The first U.S. trial for a coronavirus treatment has started

Date:  Comments: 0 - Permalink

The National Institutes of Health (NIH) confirmed on Tuesday that the first U.S. clinical trial for a coronavirus treatment has launched at the University of Nebraska Medical Center (UNMC) in Omaha, Nebraska. The experimental therapy is biotech giant Gilead’s remdesivir, an antiviral with the potential to treat a host of pathogens—including COVID-19, the disease caused by the new, novel coronavirus strain.

The treatment could hold real promise as coronavirus infections and deaths outside of China continue to swell. “There is only one drug right now that we think may have real efficacy and that’s remdesivir,” said WHO assistant director-general Bruce Aylward during a press conference in Beijing on Monday. The drug is already being enlisted in clinical trials in China.

The NIH’s National Institute of Allergy and Infectious Diseases (NIAID) will be the trial’s regulatory sponsor. While remdesivir is already being tested in other countries (and has previously been tested in other forms of coronavirus, including MERS and SARS) this will be the first time that a so-called “gold standard” trial of the treatment will be tested in America.

“A randomized, placebo-controlled trial is the gold standard for determining if an experimental treatment can benefit patients,” said NIAID director and U.S. Coronavirus Task Force member Anthony Fauci in a statement. Similar double-blinded trials are ongoing in China.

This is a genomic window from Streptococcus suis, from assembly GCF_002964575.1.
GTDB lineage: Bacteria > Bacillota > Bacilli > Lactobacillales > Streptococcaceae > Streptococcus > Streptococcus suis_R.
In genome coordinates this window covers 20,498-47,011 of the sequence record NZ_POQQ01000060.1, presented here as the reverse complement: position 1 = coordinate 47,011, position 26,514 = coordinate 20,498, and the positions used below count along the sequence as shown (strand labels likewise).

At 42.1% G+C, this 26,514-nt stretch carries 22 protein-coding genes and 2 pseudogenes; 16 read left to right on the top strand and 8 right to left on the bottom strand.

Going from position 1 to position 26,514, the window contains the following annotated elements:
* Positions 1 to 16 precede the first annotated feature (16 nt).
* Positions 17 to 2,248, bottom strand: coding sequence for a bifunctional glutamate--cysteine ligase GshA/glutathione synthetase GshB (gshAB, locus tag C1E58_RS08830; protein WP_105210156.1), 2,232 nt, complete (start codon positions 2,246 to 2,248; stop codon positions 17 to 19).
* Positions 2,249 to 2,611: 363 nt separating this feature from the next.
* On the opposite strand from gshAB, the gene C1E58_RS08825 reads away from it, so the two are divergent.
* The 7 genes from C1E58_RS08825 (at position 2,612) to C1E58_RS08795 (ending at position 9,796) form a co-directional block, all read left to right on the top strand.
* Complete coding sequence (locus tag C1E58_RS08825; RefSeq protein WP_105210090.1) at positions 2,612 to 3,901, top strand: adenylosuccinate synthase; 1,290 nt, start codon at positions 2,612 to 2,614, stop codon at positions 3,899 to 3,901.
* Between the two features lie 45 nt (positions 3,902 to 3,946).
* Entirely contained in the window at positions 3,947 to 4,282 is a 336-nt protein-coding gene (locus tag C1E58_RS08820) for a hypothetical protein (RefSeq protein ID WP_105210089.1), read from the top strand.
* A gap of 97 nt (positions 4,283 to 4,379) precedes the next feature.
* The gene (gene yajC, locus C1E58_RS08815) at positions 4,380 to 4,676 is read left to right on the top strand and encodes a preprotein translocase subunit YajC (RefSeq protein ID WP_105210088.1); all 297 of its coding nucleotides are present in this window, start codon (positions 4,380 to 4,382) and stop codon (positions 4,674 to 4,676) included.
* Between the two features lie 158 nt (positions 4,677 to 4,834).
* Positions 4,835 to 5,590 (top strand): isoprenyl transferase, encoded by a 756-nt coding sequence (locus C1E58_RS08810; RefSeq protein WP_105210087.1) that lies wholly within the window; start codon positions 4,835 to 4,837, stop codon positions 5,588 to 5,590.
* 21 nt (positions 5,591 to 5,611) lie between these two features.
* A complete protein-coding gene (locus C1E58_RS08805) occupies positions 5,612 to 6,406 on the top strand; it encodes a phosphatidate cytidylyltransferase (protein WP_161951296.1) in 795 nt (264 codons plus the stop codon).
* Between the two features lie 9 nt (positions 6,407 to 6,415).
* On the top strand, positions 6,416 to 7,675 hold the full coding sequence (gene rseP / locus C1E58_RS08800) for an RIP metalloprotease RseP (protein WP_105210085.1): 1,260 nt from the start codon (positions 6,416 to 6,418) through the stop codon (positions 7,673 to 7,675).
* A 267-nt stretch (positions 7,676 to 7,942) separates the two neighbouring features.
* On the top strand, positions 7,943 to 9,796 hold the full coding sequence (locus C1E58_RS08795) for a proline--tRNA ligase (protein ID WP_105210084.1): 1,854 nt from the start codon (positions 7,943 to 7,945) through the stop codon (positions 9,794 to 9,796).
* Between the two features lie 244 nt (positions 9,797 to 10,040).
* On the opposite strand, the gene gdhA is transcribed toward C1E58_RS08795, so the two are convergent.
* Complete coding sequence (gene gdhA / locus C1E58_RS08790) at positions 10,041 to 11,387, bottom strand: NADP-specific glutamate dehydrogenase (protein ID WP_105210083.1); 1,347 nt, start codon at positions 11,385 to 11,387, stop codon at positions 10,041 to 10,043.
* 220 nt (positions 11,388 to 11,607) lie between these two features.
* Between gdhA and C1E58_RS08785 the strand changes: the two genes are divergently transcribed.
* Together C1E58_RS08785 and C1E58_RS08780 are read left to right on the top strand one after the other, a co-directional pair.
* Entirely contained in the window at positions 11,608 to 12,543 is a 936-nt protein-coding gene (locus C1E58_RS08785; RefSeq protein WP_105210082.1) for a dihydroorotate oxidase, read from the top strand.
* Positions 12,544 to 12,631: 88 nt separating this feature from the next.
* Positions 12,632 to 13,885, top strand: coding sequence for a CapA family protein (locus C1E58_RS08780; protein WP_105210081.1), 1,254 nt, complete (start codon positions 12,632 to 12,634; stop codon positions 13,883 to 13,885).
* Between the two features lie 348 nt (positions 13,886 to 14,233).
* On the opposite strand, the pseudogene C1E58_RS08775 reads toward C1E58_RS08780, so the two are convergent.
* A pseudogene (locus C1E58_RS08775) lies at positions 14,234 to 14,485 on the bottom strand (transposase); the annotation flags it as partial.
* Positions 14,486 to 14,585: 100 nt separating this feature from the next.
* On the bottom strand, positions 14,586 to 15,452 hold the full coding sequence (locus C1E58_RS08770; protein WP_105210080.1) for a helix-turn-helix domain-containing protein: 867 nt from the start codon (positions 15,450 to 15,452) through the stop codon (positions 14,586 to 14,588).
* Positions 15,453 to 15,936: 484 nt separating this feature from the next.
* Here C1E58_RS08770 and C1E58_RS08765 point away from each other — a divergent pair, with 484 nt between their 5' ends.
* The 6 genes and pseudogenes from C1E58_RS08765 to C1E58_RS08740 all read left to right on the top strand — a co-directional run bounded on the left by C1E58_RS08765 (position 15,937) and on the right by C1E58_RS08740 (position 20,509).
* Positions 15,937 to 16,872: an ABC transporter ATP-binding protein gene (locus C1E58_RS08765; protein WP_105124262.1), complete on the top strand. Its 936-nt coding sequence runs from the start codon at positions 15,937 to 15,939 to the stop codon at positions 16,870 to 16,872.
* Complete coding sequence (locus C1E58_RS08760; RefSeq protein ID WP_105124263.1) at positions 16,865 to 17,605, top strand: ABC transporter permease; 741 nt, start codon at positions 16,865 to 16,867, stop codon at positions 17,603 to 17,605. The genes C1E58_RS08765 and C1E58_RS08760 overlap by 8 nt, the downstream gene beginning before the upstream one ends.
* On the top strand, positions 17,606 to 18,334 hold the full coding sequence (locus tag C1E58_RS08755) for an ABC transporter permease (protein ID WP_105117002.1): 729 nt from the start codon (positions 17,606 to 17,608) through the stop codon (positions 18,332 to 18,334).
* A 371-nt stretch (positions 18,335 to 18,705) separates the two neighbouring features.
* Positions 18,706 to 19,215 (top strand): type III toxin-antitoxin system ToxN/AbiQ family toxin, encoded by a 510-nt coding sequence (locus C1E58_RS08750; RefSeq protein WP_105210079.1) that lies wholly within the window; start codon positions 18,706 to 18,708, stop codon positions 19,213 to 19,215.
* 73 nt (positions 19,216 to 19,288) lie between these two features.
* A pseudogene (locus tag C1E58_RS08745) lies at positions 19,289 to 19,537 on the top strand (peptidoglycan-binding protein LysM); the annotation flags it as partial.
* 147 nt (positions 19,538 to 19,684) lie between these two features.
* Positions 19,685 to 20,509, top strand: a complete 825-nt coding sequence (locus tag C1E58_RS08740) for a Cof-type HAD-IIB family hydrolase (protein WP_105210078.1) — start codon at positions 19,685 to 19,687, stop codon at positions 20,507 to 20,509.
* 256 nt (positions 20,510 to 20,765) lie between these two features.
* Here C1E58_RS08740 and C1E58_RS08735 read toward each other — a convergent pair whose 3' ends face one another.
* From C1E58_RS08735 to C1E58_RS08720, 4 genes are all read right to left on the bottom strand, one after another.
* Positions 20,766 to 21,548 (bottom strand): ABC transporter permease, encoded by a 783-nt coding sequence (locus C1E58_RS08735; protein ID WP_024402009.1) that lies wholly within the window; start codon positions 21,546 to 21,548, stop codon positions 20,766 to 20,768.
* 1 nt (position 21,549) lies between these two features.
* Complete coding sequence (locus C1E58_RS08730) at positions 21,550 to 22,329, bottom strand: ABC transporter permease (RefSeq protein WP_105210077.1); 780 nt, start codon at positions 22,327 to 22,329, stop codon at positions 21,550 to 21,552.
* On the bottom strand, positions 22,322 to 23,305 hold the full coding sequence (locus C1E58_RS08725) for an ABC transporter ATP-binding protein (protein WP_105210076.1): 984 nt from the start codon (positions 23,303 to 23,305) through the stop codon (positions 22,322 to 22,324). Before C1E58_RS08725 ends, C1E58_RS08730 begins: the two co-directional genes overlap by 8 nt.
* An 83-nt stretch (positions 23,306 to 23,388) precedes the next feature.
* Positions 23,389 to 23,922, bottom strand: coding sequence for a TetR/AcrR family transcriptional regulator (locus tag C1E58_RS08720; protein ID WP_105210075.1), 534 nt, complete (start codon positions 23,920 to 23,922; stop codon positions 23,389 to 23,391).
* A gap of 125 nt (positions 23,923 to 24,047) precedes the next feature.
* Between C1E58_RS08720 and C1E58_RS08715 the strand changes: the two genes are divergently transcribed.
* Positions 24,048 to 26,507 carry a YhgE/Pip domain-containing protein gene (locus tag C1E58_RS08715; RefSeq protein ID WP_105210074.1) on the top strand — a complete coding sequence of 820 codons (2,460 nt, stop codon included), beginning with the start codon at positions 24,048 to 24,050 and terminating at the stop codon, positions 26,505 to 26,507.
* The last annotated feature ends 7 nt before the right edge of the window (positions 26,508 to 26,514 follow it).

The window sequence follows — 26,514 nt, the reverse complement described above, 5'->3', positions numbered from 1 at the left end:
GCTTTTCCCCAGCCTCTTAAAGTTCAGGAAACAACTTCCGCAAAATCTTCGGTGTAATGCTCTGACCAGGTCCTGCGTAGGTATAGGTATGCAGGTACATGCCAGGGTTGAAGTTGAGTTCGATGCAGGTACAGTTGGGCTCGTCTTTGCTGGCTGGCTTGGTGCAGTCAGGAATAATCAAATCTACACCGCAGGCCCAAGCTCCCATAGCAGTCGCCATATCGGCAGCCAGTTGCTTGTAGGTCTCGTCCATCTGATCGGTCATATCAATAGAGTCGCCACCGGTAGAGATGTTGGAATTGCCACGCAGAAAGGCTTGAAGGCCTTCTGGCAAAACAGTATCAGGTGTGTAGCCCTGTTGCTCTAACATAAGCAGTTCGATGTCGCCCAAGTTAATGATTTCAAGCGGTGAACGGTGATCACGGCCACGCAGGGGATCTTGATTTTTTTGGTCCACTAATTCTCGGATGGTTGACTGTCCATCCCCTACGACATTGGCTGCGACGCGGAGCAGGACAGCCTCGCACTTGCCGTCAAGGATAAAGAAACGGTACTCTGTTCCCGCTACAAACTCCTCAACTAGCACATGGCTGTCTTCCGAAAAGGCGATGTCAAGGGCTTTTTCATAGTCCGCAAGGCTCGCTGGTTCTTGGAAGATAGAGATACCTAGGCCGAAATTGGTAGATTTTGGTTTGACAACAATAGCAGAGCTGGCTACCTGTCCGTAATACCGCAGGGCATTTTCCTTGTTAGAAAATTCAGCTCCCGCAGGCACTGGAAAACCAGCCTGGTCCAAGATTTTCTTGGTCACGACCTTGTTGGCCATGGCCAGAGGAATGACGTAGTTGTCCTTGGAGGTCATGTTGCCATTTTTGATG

A double-blinded, randomized trial means that neither the patients receiving an experimental therapy nor the clinicians administering the drug will know whether someone is receiving the actual treatment or a placebo. The first U.S. patient to enroll in the trial is, according to the NIH, an American who volunteered for the study. The individual was one of the thousands of people quarantined on the Diamond Princess cruise ship in Japan before being repatriated to the U.S.

Gilead’s treatment, unlike many of the other drugs being developed in the outbreak’s wake, isn’t a vaccine. It’s meant to treat those who have already been infected by the new coronavirus strain and have contracted the respiratory ailment COVID-19.

Gilead stock rose nearly 7% on Monday following the WHO’s statement of confidence, though it’s fallen about 4% on Tuesday in what may be a correction.

To date, there have been close 2,100 coronavirus-related deaths in China and nearly two dozen in other nations. In the U.S., there have been 53 confirmed cases among residents and those who have been repatriated to America, according to the CDC.

Europe’s first big Covid-19 outbreak roils global markets
Billionaires are donating to fight China’s coronavirus
—94% of Fortune 1000 are seeing coronavirus supply chain disruptions
Coronavirus misinformation is fueled by government mistrust
—Coronavirus may be the straw that breaks the back of oil fracking

Brainstorm Health for daily updates on biopharma and health care.

This content was originally published here.

About admin

Highlighted News:

Sorry, no posts matched the criteria.
Sorry, no posts matched the criteria.
Sorry, no posts matched the criteria.

No Comments

Be the first to start a conversation